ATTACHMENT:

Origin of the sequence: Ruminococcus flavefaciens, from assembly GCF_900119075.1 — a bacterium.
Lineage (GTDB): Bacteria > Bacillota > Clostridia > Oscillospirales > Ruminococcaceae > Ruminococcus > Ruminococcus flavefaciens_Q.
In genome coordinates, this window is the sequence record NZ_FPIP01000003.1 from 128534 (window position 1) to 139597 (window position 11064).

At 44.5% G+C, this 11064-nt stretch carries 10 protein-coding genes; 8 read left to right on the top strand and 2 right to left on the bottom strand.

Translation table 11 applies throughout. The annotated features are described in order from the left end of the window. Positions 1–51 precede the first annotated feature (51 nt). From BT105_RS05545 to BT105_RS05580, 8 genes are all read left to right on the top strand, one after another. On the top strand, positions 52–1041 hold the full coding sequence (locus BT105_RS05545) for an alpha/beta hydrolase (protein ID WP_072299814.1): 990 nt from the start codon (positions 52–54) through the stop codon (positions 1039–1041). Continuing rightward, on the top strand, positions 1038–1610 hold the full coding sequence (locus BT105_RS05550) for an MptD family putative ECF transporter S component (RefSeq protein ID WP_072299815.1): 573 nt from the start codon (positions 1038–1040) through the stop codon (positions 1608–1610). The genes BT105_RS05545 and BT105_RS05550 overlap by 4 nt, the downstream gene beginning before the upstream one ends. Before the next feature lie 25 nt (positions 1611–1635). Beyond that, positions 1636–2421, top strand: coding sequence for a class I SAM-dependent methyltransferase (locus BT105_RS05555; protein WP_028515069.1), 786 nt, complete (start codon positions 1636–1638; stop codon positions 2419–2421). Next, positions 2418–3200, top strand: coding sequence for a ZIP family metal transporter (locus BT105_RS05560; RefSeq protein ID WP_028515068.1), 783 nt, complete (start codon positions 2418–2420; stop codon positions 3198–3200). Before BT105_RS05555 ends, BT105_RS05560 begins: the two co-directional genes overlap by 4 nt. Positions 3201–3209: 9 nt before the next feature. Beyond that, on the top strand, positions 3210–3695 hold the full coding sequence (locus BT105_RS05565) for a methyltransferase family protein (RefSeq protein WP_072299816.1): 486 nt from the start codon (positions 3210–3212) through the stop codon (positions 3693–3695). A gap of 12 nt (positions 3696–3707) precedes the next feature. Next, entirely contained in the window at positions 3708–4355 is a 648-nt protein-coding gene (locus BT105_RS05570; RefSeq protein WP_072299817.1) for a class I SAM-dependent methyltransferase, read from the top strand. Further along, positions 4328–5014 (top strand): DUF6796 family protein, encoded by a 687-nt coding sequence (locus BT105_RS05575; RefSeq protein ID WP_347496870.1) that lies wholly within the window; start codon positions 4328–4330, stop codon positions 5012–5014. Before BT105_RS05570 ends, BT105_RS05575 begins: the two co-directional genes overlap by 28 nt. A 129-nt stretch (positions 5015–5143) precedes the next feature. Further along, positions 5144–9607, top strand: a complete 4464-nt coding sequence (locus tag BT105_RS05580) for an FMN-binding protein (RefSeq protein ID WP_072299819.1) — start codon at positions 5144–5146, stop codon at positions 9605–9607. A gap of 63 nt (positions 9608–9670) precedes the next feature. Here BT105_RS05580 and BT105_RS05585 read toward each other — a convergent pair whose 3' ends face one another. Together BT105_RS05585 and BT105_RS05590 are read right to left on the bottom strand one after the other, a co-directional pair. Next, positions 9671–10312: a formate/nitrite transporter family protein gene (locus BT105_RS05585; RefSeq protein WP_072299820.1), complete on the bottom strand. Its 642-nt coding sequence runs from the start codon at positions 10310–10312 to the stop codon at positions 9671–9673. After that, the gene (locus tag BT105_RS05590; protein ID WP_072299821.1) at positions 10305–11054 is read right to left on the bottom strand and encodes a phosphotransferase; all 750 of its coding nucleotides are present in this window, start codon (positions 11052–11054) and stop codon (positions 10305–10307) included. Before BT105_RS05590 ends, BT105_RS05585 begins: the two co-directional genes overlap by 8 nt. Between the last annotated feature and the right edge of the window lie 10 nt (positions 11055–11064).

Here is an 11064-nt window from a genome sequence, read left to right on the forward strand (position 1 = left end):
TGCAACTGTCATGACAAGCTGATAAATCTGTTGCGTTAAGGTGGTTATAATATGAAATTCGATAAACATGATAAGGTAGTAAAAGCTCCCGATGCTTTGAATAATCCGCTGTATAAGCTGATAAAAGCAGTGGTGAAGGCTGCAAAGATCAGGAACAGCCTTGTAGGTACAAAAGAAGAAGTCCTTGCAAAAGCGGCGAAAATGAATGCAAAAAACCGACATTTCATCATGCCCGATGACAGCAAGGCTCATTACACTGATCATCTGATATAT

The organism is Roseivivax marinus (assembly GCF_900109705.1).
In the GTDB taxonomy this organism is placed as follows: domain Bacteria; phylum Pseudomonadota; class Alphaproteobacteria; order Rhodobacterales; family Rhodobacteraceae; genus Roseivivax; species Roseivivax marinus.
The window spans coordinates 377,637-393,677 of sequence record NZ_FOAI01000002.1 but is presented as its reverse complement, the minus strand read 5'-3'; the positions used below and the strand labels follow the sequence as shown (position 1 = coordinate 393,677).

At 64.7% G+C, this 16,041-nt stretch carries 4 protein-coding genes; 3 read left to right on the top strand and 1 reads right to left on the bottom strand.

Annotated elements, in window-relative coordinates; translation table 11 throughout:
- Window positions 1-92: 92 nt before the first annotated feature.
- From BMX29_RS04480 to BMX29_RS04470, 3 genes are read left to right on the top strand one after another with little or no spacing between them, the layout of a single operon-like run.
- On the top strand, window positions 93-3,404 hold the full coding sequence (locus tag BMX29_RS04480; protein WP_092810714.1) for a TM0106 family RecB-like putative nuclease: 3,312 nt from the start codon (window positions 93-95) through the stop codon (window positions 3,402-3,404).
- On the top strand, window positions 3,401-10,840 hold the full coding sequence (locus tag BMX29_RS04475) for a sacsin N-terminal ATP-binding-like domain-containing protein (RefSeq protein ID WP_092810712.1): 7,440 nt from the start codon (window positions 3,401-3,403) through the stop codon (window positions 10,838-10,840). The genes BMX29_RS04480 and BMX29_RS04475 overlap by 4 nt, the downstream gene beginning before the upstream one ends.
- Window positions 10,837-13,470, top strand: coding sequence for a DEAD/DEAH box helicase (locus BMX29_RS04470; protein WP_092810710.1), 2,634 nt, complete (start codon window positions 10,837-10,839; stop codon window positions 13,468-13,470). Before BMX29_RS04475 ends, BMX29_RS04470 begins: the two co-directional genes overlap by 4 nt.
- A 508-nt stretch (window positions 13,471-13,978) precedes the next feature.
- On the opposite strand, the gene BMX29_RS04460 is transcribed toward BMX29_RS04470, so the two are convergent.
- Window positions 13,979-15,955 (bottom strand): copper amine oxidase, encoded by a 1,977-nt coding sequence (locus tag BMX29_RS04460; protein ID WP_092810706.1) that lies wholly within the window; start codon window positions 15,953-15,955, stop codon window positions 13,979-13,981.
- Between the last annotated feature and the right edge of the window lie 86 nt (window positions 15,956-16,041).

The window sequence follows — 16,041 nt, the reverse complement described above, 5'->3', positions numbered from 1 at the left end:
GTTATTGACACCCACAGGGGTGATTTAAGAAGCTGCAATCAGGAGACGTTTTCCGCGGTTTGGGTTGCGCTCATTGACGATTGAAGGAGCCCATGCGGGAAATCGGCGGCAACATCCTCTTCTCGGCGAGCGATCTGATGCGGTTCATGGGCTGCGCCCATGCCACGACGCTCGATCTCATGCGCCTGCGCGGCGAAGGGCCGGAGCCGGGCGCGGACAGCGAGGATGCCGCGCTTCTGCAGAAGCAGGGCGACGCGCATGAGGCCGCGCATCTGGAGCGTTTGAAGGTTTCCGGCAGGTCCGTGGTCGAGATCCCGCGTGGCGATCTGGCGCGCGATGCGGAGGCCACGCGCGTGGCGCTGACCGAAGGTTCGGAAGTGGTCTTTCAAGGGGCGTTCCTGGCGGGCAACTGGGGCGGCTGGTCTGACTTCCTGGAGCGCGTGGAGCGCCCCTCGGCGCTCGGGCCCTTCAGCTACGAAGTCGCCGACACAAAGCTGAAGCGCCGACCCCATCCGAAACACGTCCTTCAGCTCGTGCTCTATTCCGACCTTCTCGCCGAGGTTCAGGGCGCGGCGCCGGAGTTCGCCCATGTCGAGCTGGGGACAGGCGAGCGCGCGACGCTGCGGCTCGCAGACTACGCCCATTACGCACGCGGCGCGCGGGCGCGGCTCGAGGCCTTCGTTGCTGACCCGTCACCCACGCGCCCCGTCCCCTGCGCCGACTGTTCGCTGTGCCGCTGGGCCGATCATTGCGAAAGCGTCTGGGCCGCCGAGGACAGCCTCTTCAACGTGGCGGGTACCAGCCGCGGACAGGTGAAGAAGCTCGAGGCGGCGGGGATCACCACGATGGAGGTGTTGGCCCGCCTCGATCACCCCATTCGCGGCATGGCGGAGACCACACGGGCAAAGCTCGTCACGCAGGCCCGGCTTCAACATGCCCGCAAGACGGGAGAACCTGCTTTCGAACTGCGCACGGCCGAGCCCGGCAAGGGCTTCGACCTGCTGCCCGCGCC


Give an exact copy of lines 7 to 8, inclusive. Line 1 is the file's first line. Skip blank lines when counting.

TGCAACTGTCATGACAAGCTGATAAATCTGTTGCGTTAAGGTGGTTATAATATGAAATTCGATAAACATGATAAGGTAGTAAAAGCTCCCGATGCTTTGAATAATCCGCTGTATAAGCTGATAAAAGCAGTGGTGAAGGCTGCAAAGATCAGGAACAGCCTTGTAGGTACAAAAGAAGAAGTCCTTGCAAAAGCGGCGAAAATGAATGCAAAAAACCGACATTTCATCATGCCCGATGACAGCAAGGCTCATTACACTGATCATCTGATATAT

The organism is Roseivivax marinus (assembly GCF_900109705.1).